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The Student News Site of St. Joseph's University

The Hawk News

The Student News Site of St. Joseph's University

The Hawk News

Tour showcases untold stories of LGBTQIA+ community in Philadelphia

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Rebecca Fisher, co-founder of Beyond the Bell Tours, guiding a tour in front of Philly AIDS Thrift @ Giovanni’s Room. PHOTO: KELLY SHANNON ’24/THE HAWK

The Center for Inclusion and Diversity (CID) partnered with Beyond the Bell Tours on Nov. 12 to offer St. Joe’s students an educational tour about the history of the LGBTQIA+ community in the Gayborhood in Center City, Philadelphia.

The Gayborhood is located in Midtown Village in the Washington Square West area in Center City and has been a meeting space for the LGBTQ community for many years.

Imani Briscoe, program specialist for Inclusion and Diversity Experiential Programming (IDEP), said the main reason for organizing this event was to shed light on some of the untold histories within the Gayborhood. 

“In light of TransDay of Remembrance on 11/20, the CID wanted to ensure visibility and education around the significance of the LGBTQ+ community within Philadelphia through an interactive and engaging program,” Briscoe wrote in response to written questions from The Hawk.

Mural by Barbara Gittings. PHOTOS: KELLY SHANNON ’24/THE HAWK

Beyond the Bell Tours offer participants a journey through the neighborhood and educates them on the historical locations and figures of the LGBTQ community.

“They [historical figures] are central to the realization of our American story,” said Rebecca Fisher, co-founder of the Beyond the Bell Tours.  “I felt that in this place where we come to learn about American history, that it was important to centralize them in the American narrative, and there’s no better place to do that than in Philadelphia.”

Fisher said many of these untold stories are about LGBTQ people of color, who are often overlooked in the history of the Gayborhood.

“Not discussing racism on a tour of the Gayborhood would be not only dishonest but would uphold a narrative about the Gayborhood that upholds white supremacy,” Fisher said. “I navigate the complexities by educating myself about the many readily available QTPOC [queer and trans people of color] sources available out there about these issues and instances.”

Mural of Lil Nas X by Ash Ryan.

Fisher said she hopes the tour becomes a starting point for attendees and they are inspired to learn more about the prominent activists, like Gloria Casarez, the first director of LGBTQ affairs in Philadelphia.

Ilana Seager van Dyk, Ph.D., a senior lecturer in clinical psychology at Massey University, New Zealand, and a participant on the tour, said as a professor of queer-related psychology, the issues go beyond being a member of the LGBTQ community.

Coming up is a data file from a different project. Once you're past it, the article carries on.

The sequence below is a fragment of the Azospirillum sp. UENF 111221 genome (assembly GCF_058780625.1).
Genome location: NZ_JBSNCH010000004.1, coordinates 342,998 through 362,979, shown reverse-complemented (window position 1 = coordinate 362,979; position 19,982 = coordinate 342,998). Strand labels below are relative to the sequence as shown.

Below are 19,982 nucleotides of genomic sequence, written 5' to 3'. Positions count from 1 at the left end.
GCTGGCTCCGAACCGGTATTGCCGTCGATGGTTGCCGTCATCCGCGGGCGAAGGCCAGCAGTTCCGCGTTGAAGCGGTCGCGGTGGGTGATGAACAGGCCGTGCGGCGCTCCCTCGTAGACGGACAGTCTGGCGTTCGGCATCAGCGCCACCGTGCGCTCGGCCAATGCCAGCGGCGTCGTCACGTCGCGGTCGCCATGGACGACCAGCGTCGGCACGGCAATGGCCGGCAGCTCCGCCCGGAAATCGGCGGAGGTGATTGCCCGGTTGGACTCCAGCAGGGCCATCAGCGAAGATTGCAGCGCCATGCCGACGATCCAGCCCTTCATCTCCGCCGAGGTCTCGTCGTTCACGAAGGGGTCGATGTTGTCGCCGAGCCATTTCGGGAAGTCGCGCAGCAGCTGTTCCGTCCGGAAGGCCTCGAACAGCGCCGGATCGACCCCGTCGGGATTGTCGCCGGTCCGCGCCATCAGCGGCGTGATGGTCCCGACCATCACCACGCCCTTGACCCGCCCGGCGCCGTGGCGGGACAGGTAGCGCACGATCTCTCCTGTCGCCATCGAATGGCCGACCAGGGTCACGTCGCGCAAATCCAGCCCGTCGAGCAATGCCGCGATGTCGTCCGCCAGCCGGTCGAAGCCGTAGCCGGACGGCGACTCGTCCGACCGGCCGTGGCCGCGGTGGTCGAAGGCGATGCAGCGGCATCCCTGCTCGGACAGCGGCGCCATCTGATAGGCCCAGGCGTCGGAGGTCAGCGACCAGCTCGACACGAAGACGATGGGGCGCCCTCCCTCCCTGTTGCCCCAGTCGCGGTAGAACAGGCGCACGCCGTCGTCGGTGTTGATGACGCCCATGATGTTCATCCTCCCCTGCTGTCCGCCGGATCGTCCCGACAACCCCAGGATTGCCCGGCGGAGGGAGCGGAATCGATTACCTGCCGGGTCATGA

“I think these issues are bigger than just Philadelphia,” van Dyk said. “They’re broad human issues that I think we can all relate to and have navigated in our own cities.”

The tour also took note of historical LGBTQ landmarks in Philadelphia, such as the Mazzoni Center, which is a health center focused on LGBTQ health and well-being, only two of which exist in the United States, according to Fisher. 

Other stops on the tour included the John C. Anderson Apartments, an LGBTQ-friendly senior housing facility, Philly Aids Thrift, a thrift store that supports local organizations involved in the fight against HIV/AIDS. and Giovanni’s Room, the nation’s longest continuously-operating LGBTQ and feminist-focused bookstore, founded in 1973.

Rachael Sullivan, Ph.D., assistant professor of communications, attended the tour and said she hopes all students will gain a better understanding of history from it.

“It might seem strange for you to visit a gay neighborhood,” Sullivan said. “There’s actually so much history there that relates to Philadelphia, not just about LGBTQ history, but it’s really about the history of the city and how the arts developed in the city and how there was segregation.” 

Fisher said a primary goal of the tour is to remind people of the struggles the community has faced in past decades, especially in Philadelphia.

“[We want] to put the people back into people’s history, which is the goal every day, I think,” Fisher said. “And to shed some light and bring some awareness to some of these amazing narratives and honor some of these people every day.”

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Kiley O'Brien
Kiley O'Brien, Assistant News Editor
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